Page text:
Thoughts on Self-Harm

Trigger Warning: Self-Harm

Therapy continues…we’re still seeing K. once a week and going to group once per month.  Yesterday, we couldn’t shake some intense feelings.  We did DID symptom management skills like grounding and a couple “past vs. present” ‘s for different parts.  But, we just couldn’t control the intensity and dissociation.  So, we called K., and she had us come in for an emergency session.

We talked about some things I’ve told her before, and we talked about some things I’ve never told her before.

As a result, I’m having a ton of increase in urges to self-harm.  Most of it has been impulses to harm and thoughts/plans, but not actions.

So, let me talk about Alex.  Alex is a teen part, who was mostly present during the body’s ages of 15-18.  During that time, she often engaged in self-harm.  Most she cut the skin but she also sometimes hit/bruised the body.

Why does Alex self harm?  Alex had to do a lot of talking in counseling with our then-counselor, Andrea, but she eventually learned why. This was huge not just for her, but for us as a system to better understand Alex and what she went through.  At the time the body was ages 15-18, we had no escape from the trauma and re-traumatization of not being believed by family, school teachers, and child protective workers.  Feelings of loneliness and and depression were so severe that cutting became one of the few outlets that worked to relieve some of the intensity.

As Alex began to trust Andrea, self-injury took on a new meaning.  It became one of the few ways she could communicate to Andrea tha inner turmoils she was constantly surviving.  It also became a way of communicating she needed help.

I think this is important to note, because although the behavior of cutting remained the same, the why evolved over time.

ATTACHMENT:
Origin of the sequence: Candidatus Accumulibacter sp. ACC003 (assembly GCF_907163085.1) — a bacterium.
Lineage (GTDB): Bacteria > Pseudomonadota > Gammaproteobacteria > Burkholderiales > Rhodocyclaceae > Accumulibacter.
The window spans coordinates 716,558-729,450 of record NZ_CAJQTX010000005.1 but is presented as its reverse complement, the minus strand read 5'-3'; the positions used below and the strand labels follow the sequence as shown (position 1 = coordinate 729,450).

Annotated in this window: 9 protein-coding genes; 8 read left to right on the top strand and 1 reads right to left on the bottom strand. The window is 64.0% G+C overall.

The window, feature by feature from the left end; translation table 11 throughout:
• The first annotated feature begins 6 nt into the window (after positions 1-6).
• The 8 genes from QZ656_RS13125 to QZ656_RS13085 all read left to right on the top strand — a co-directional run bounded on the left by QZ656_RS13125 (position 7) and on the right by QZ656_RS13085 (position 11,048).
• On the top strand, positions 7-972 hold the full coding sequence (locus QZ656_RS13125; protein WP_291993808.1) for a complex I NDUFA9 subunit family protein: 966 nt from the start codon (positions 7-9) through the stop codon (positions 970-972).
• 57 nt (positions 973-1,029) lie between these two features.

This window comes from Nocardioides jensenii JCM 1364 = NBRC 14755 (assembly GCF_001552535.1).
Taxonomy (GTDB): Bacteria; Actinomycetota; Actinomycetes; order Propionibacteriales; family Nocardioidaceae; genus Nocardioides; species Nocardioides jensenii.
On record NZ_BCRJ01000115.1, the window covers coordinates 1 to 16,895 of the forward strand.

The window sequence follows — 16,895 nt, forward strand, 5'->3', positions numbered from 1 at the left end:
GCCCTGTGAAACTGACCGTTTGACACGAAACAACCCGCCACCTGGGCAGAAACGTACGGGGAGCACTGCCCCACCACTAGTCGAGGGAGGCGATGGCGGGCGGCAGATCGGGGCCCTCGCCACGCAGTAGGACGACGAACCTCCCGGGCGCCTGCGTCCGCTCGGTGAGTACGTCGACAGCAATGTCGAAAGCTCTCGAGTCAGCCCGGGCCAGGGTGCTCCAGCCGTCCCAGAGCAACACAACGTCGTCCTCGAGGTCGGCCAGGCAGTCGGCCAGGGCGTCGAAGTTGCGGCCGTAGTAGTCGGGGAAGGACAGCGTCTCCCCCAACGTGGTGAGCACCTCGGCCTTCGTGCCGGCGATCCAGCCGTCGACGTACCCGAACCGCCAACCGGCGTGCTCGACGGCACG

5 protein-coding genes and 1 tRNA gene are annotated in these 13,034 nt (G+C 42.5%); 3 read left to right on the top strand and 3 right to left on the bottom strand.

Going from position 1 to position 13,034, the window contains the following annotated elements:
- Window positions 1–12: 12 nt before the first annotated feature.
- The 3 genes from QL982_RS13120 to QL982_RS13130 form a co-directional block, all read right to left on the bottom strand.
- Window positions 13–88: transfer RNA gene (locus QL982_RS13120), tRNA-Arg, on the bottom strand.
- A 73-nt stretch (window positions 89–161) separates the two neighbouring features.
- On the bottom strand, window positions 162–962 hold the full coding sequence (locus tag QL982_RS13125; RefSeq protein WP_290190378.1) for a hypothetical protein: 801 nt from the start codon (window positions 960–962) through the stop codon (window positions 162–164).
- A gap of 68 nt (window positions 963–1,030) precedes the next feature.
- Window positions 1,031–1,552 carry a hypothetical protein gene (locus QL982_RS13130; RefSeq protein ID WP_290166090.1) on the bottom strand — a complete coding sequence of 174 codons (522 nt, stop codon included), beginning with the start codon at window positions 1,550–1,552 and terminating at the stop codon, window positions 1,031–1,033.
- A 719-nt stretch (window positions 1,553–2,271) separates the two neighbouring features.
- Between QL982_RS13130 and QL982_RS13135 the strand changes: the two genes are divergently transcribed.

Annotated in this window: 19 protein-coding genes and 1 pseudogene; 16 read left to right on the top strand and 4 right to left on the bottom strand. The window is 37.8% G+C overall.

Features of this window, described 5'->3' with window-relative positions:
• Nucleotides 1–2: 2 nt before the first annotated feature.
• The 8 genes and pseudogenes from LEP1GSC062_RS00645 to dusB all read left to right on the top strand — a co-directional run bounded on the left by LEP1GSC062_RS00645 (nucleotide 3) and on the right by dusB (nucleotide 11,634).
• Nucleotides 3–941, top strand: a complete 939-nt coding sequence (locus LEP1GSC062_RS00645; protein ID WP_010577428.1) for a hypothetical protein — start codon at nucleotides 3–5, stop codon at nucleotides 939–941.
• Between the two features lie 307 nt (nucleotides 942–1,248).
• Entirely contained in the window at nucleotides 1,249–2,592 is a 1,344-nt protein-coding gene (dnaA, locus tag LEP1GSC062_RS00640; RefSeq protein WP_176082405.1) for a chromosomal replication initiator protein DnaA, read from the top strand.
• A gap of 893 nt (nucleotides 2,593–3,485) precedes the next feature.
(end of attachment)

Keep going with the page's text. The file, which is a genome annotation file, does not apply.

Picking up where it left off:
Next, we have a child part (unsure of who exactly), but this part will sometimes intentionally bang their head, pick/scratch cuticles until they bleed and bite nails until they bleed.

For this child, we are still learning the why.  This seems to have to do with impulsivity and an obsessive need to hurt the body.  There is definitely focus for this part on the creation of physical pain.  Once the pain has been created (or the bleeding started), she then can hyperfocus on that physical response instead of the (unknown) emotion that triggered the impulsivity.

I’m starting to realize that we (several adult parts) also engage in self harm indirectly. What we mean by this is we do things that aren’t intentionally self harming (like Alex and the unnamed child part). Unfortunately the actions do end up causing harm to the body.  For example, Carrie and Beth engage in substance use.  Vickie gets into risky sexual situations with men.  Nel doesn’t eat enough food or sometimes eats too much of a food that is worth little to no nutrition (e.g. chocolate for breakfast–for 5 days straight).

Lastly, I’m beginning to understand that there is programming associated with some of my tendencies of self harm.  This is a very overwhelming and scary thing to realize.  I’m not sure what to make of it.  Every time I seem to realize this (or remember I have realized this before), I blank out, lose the memory, or lose a couple hours.  See, even me trying to put it into words now seems difficult to do.

Until next time…

“Each falling apart eventually brings a coming together.” -Mina (co-fronter part)

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Recorder Parts

I’ve long suspected I have parts whose job it is to report back to our abusers, but I’ve never had internal communication with them. Clara hinted that she couldn’t talk to our therapist, K., as freely anymore now that she knows there are others listening.

I didn’t write about this, but our session last week was abruptly halted when another part came forward to stop Clara from sharing with K. This part was not cooperative with K. and would not say much else.

K. asked for more clarification, like what does Clara mean others are listening, who, etc. Clara took K.’s clipboard and a blank sheet of paper and started “pretend writing” like someone is recording notes. “Like this, when people write for a long time and write down everything that happens.”